Diseases and Disorders. 11............................. Diseases and Disorders of the Kidney and Urinary Tract. 12............................. Diseases and Disorders of the Male

Reproductive System. 13............................. Diseases and Disorders of the Female

Reproductive System. 14............................. Pregnancy, Childbirth, and the

Puerperium. 15............................. Newborns and Other Neonates with

Conditions Originating in the

Perinatal Period. 16............................. Diseases and Disorders of the Blood and

Blood Forming Organs and Immunological

Disorders. 17............................. Myeloproliferative Diseases and

Disorders and Poorly Differentiated

Neoplasms. 18............................. Infectious and Parasitic Diseases

(Systemic or Unspecified Sites). 19............................. Mental Diseases and Disorders. 20............................. Alcohol/Drug Use and Alcohol/Drug

Induced Organic Mental Disorders. 21............................. Injuries, Poisonings, and Toxic Effects of Drugs. 22............................. Burns. 23............................. Factors Influencing Health Status and

Other Contacts with Health Services. 24............................. Multiple Significant Trauma. 25............................. Human Immunodeficiency Virus

Infections.

In general, cases are assigned to an MDC based on the patient's principal diagnosis before assignment to an MS-DRG. However, under the most recent version of the Medicare GROUPER (Version 26.0), there are 9

MS-DRGs to

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which cases are directly assigned on the basis of ICD-9-CM procedure codes. These MS-DRGs are for heart transplant or implant of heart assist systems, liver and/or intestinal transplants, bone marrow transplants, lung transplants, simultaneous pancreas/kidney transplants, pancreas transplants, and for tracheostomies. Cases are assigned to these MS-DRGs before they are classified to an MDC. The table below lists the nine current pre-MDCs.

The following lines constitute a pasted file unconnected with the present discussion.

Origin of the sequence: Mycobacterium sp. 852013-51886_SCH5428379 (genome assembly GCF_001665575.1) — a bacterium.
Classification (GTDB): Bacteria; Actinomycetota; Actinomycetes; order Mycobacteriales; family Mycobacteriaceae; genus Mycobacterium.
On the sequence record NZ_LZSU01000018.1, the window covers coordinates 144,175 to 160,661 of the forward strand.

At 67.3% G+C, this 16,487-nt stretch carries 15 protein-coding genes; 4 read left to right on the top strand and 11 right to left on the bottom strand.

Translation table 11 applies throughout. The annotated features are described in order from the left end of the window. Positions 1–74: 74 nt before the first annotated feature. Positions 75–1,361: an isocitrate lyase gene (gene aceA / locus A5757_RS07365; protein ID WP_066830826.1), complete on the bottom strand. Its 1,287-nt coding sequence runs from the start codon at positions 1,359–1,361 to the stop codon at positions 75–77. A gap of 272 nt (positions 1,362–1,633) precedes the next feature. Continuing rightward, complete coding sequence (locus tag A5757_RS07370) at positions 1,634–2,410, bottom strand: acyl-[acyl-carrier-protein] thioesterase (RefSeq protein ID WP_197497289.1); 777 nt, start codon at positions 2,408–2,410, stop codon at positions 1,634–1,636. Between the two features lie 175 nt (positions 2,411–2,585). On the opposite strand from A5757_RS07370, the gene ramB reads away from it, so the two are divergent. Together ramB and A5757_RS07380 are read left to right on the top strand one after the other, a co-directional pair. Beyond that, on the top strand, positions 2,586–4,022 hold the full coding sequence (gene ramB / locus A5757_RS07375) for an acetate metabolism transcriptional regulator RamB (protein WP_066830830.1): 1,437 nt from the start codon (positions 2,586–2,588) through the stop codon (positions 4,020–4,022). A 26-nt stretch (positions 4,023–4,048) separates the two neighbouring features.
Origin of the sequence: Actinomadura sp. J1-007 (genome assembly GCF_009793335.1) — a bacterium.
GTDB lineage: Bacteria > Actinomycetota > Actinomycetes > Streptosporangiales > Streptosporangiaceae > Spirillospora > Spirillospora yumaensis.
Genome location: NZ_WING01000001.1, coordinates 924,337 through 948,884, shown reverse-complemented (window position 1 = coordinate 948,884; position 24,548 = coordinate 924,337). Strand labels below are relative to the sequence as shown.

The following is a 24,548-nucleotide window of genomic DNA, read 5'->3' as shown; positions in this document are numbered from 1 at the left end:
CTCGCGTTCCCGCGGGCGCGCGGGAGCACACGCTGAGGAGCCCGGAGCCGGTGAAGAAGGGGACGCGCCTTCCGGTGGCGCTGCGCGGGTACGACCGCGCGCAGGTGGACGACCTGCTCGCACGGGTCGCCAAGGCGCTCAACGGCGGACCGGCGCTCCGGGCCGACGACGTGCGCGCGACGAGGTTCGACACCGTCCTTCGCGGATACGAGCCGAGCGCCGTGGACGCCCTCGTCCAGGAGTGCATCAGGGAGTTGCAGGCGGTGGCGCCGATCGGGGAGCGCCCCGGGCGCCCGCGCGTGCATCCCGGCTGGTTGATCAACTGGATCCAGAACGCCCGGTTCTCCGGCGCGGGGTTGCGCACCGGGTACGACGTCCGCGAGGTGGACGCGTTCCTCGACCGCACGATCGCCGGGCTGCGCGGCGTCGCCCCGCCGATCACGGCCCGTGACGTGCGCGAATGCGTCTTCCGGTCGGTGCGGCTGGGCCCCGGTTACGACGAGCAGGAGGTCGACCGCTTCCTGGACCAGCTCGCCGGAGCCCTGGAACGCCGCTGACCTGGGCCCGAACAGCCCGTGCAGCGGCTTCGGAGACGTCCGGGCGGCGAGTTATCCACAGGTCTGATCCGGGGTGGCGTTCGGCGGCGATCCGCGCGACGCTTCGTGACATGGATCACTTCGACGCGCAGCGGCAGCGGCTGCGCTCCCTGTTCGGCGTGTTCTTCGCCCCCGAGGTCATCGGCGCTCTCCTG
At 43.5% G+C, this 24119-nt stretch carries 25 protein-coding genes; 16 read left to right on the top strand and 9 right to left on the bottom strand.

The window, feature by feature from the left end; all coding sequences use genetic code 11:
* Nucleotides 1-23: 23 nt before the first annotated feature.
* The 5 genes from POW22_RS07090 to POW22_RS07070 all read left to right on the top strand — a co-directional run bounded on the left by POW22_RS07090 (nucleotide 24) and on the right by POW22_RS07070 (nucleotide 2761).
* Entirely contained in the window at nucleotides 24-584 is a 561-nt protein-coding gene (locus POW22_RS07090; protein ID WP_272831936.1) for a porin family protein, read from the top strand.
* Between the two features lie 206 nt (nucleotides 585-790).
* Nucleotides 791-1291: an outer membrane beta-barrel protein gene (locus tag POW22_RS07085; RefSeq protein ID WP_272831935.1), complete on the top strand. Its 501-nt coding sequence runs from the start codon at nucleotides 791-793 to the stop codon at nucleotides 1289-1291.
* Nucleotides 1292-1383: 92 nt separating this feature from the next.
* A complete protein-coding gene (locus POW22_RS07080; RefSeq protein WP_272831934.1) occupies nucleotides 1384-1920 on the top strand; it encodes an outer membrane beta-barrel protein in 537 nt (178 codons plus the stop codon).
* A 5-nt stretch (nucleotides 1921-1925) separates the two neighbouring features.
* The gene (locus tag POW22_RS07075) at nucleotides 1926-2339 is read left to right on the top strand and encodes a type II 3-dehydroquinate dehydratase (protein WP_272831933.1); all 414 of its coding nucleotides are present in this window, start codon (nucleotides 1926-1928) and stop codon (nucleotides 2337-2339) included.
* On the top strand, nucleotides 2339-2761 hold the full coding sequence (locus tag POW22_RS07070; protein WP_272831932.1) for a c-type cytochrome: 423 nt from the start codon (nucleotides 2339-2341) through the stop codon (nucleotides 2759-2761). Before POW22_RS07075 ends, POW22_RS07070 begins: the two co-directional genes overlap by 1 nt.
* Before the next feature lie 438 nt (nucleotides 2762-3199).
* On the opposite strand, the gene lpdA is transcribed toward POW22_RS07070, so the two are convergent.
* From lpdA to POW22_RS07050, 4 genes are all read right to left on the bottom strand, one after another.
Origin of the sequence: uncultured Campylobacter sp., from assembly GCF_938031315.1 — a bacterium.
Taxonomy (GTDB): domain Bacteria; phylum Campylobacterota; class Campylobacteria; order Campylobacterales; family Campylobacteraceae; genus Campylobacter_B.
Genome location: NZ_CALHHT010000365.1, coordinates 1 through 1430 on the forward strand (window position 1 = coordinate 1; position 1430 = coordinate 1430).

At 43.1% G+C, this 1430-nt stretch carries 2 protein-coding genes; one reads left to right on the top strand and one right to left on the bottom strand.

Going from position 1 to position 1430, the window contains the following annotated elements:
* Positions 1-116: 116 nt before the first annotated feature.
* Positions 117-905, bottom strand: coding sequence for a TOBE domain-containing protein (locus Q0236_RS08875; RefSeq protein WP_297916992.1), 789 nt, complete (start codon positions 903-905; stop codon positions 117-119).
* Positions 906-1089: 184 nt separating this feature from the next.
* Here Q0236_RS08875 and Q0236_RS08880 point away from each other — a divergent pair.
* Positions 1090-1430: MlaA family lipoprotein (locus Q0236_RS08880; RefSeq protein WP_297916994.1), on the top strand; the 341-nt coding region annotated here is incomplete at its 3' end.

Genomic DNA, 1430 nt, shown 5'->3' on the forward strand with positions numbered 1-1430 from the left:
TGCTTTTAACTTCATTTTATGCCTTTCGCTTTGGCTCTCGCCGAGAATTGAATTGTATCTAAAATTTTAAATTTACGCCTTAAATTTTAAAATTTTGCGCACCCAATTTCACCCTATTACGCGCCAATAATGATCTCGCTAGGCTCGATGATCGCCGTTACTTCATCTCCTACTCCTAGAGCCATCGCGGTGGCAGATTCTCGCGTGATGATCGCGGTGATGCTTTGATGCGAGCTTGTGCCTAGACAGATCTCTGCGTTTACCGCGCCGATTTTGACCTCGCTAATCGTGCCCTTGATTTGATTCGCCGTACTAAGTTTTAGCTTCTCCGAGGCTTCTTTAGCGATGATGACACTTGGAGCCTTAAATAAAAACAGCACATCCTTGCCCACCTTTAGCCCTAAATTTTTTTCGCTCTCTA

Pre-Major Diagnostic Categories (Pre-MDCs)

MS-DRG 103............................. Heart Transplant or Implant of

Heart Assist System.

MS-DRG 480............................. Liver Transplant and/or

Intestinal Transplant.

MS-DRG 481............................. Bone Marrow Transplant.

MS-DRG 482............................. Tracheostomy for Face, Mouth, and Neck Diagnoses.

MS-DRG 495............................. Lung Transplant.

MS-DRG 512............................. Simultaneous Pancreas/Kidney

Transplant.

MS-DRG 513............................. Pancreas Transplant.

MS-DRG 541............................. ECMO or Tracheostomy with

Mechanical Ventilation 96+

Hours or Principal Diagnosis

Except for Face, Mouth, and

Neck Diagnosis with Major O.R.

MS-DRG 542............................. Tracheostomy with Mechanical

Ventilation 96+ Hours or

Principal Diagnosis Except for

Face, Mouth, and Neck

Diagnosis without Major O.R.

Once the MDCs were defined, each MDC was evaluated to identify those additional patient characteristics that would have a consistent effect on the consumption of hospital resources. Because the presence of a surgical procedure that required the use of the operating room would have a significant effect on the type of hospital resources used by a patient, most MDCs were initially divided into surgical DRGs and medical DRGs. Surgical DRGs are based on a hierarchy that orders operating room (O.R.) procedures or groups of O.R. procedures by resource intensity. Medical DRGs generally are differentiated on the basis of diagnosis and age (0 to 17 years of age or greater than 17 years of age). Some surgical and medical DRGs are further differentiated based on the presence or absence of a complication or comorbidity (CC) or a major complication or comorbidity (MCC).